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On DPRK, Darusman Links Nukes & Rights, Chides Military Spending

By Matthew Russell Lee

UNITED NATIONS, October 28, updated with video -- When the UN's special rapporteur on human rights in the Democratic People's Republic of Korea Marzuki Darusman spoke at the UN on October 28, he said "given the intrinsic links between peace and security and human rights in the Korean peninsula, in my view this Assembly should also submit the report of the Commission of Inquiry to the Security Council for its deliberations and appropriate action."

  Inner City Press asked Darusman if, unlike his UN counterpart on Iran Ahmed Shaheed, he favored linking human rights to the nuclear issues, and if he considered the impact of sanctions on residents of North Korea.

  Darusman's answer was that the goal of taking it to the Security Council would be to seek a referral to the International Criminal Court, and also to put human rights into the Security Council.

  But human rights as an issue are already in the Security Council, as simply the most recent example in the October 27 discussion of the Democratic Republic of the Congo.

  Darusman went on to say that the issues are linked because North Korea's spending on arms meant that people went hungry. Some would say, though to different degrees, this applies to some other countries, too.

  Rough transcript: "The two objectives of referring the report to the SC is to have the council consider referral to accountability mechanisms, but also to finally secure a place for discussions on human rights within the security council. In the case of DPRK, the imagery we have is a country chronically unable to secure food for its population, but at the same time able to build up its military capability at the expense of denying the fundamental right to food. Itís a direct link between human rights denial and the security risks that come out of a military build up at the expense of a population unable to feed itself."

  After saying this, Darusman asked Inner City Press, does this answer your question? It didn't, particularly on the impact of sanctions -- but aware that other journalists wanted to ask questions, Inner City Press in the manner of the new Free UN Coalition for Access let other ask.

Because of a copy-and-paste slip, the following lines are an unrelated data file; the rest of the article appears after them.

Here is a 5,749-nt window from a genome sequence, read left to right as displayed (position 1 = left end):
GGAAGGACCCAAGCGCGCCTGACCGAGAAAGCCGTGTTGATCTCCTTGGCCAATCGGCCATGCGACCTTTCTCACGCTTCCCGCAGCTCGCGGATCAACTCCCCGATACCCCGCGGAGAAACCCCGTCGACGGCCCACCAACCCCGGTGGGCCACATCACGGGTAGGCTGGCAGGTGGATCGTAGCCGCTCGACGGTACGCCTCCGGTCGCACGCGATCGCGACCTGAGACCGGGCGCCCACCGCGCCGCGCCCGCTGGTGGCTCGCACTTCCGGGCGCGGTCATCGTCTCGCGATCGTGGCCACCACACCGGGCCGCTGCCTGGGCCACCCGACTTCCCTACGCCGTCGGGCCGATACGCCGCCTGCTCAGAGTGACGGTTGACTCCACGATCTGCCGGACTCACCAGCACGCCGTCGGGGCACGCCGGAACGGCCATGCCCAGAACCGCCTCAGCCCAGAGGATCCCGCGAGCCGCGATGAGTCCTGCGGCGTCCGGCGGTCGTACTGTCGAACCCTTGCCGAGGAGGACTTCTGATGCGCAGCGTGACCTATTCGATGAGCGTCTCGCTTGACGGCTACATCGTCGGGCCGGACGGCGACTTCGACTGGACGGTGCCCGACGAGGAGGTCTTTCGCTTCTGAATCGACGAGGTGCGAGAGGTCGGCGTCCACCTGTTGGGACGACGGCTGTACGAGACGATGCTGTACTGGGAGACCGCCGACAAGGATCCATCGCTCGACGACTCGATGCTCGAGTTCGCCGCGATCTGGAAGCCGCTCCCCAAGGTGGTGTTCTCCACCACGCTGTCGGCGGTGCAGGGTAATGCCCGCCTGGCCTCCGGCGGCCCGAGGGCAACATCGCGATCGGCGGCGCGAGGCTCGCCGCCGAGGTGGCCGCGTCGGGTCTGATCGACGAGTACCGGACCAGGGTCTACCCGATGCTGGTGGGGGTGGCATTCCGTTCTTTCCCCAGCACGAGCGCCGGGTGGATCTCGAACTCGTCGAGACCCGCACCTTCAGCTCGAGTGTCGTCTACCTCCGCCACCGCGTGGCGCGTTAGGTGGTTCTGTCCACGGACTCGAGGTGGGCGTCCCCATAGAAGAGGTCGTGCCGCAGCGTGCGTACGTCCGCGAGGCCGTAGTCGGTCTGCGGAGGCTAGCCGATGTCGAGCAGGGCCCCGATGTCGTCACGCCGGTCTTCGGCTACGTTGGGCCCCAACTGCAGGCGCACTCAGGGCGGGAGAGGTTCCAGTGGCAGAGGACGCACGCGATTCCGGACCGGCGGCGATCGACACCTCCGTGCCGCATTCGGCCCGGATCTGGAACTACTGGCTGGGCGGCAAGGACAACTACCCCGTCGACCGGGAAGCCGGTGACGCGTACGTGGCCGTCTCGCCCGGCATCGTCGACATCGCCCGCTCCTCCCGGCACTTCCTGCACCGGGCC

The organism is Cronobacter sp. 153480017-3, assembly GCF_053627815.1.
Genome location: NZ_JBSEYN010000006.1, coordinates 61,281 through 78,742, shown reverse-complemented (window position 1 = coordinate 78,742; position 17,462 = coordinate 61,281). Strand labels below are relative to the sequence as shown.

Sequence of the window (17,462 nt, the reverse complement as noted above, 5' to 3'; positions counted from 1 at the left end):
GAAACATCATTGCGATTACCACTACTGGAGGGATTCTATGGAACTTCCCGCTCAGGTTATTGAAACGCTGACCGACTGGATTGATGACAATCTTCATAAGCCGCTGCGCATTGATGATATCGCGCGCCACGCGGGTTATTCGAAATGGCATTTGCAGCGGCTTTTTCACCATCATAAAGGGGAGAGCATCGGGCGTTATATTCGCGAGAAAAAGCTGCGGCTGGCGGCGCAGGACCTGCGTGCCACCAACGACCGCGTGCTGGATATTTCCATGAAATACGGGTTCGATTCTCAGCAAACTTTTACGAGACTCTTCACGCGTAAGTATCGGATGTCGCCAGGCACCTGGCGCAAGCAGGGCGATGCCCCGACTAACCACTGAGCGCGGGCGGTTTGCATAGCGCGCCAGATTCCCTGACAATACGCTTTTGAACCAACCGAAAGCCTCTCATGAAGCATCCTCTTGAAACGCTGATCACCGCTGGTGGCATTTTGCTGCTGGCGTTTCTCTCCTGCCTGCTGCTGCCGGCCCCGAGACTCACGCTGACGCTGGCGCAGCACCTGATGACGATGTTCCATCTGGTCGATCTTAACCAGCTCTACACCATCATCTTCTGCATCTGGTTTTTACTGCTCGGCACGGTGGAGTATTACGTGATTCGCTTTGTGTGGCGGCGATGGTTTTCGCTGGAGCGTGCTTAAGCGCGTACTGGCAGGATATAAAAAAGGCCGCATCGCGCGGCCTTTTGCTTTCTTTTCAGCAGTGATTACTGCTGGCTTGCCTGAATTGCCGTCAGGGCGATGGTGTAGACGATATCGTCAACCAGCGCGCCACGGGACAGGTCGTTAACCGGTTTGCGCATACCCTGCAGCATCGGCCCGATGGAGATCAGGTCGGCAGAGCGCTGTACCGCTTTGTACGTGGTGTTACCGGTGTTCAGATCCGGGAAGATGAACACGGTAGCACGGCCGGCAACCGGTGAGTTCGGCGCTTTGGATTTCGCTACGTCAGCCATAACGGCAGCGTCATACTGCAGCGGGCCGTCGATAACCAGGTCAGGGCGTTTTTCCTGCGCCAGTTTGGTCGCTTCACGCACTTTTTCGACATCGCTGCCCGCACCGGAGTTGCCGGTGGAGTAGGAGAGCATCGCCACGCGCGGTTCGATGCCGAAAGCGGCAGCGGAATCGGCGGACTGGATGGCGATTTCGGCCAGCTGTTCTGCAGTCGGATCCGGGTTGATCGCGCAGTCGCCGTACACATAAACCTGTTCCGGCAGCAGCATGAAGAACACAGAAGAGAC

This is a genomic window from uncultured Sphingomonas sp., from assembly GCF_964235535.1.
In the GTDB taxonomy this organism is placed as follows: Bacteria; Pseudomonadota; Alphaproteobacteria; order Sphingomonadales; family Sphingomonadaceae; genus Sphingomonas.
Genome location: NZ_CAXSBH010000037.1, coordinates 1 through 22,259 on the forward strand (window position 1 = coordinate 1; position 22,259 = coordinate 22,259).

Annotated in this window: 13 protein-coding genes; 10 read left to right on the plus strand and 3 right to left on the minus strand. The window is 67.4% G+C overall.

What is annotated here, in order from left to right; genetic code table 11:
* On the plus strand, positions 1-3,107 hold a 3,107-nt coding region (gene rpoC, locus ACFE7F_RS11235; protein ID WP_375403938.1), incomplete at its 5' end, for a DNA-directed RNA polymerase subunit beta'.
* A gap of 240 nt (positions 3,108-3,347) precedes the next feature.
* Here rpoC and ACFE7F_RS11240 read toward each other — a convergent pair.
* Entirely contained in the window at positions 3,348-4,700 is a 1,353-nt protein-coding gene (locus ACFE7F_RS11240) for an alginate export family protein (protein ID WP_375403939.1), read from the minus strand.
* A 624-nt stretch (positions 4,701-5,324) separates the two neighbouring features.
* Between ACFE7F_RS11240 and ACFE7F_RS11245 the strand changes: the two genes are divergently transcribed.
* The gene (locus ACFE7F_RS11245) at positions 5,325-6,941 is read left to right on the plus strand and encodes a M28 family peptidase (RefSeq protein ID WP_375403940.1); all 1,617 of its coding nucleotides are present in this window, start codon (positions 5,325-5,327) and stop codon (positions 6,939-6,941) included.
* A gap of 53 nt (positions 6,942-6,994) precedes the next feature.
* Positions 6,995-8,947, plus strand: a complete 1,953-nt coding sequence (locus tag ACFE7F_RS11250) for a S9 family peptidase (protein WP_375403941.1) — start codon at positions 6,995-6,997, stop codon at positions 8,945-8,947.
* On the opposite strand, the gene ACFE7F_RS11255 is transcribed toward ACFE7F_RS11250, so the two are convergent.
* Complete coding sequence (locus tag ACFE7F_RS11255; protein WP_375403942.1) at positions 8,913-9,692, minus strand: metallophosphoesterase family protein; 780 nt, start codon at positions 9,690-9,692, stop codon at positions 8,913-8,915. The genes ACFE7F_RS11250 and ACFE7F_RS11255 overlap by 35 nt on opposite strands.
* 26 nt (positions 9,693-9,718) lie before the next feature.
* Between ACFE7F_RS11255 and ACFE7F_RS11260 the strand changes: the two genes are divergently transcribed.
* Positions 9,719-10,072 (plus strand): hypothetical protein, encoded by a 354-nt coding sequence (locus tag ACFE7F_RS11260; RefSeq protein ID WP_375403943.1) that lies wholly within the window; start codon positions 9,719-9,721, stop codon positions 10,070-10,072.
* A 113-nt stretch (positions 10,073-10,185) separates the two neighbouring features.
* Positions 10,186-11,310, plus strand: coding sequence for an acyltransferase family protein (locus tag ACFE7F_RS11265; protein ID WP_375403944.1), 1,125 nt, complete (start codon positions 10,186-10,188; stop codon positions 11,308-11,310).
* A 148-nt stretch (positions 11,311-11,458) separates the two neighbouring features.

By contrast, the head of the old UN Correspondents Association had the first question set-aside, asked an obvious question -- does North Korea want the ICC language out of the draft? -- then insisted on similarly following up. FUNCA opposes this.

Update: FUNCA is also for transparency, and more rather than less. Scribes clustered around Darusman asking about possible changes to the draft of the co-sponsors, Japan and the European Union. Darusman referred to changes that would have the same consequences, but might be more acceptable. Video here.

   The mood of most of Darusman's press conference was that he and the journalists were part of a team, with Darusman recounting for scribes to re-type what reclusive North Koreans said. Darusman didn't even know who he'd met with, or only four of the two attendees, Deputy Ri and Counselor Kim.

 He said he conveyed their comments to the General Assembly resolution's co-sponsors, contrary to Shaheed, who said he has no involvement in the draft resolution on Iran.

When Shaheed held his press conference at the UN on October 27, Inner City Press asked him for an update on what he had said about the effect of sanctions and banning of Iran from the SWIFT payments system which Inner City Press asked him about one year and three days earlier, 2013 here from Minute 12:29.

  On October 24, 2013, Shaheed had acknowledged that the banning of Iran from the SWIFT payments system had had an impact. On October 27, 2014, Shaheed said he believes Iran is still banned from SWIFT, but he had no update. Instead he said that humanitarian exemptions to sanctions are having successes. 2014 video here.

 But banning from SWIFT or "de-SWIFT-ing" is not a targeted sanction at all, and he did not mention any exemptions to it.

   Overall, Inner City Press asked Shaheed what impact he thought "the nuclear issue" and the P5 + 1 talks have on human rights in Iran.  Shaheed said he doesn't like linkage, but added that when there's focus on the nuclear issue, it takes away from the focus on human rights. 

  Last year Inner City Press obtained and exclusively published an internal OHCHR plan to take over the "rule of law" functions of the rest of the UN system, and the staffing of the Special Representatives on Children and Armed Conflict, Sexual Violence and Conflict, R2P and the Prevention of Genocide.What has happened on that? Are rapporteurs, like sanctions monitors, still not given any training or orientation by the UN?

Footnote: on October 27, the UN Correspondents Association which so often demands the first question be set-aside for it didn't even send anyone to Shaheed's press conference. One attendee said, it's defUNCA-ed, as in defunct, or de-UNCA-ed, like de-SWIFT-ed. The new Free UN Coalition for Access, present, did not try to brand the press conference, because there was no need. Watch this site.


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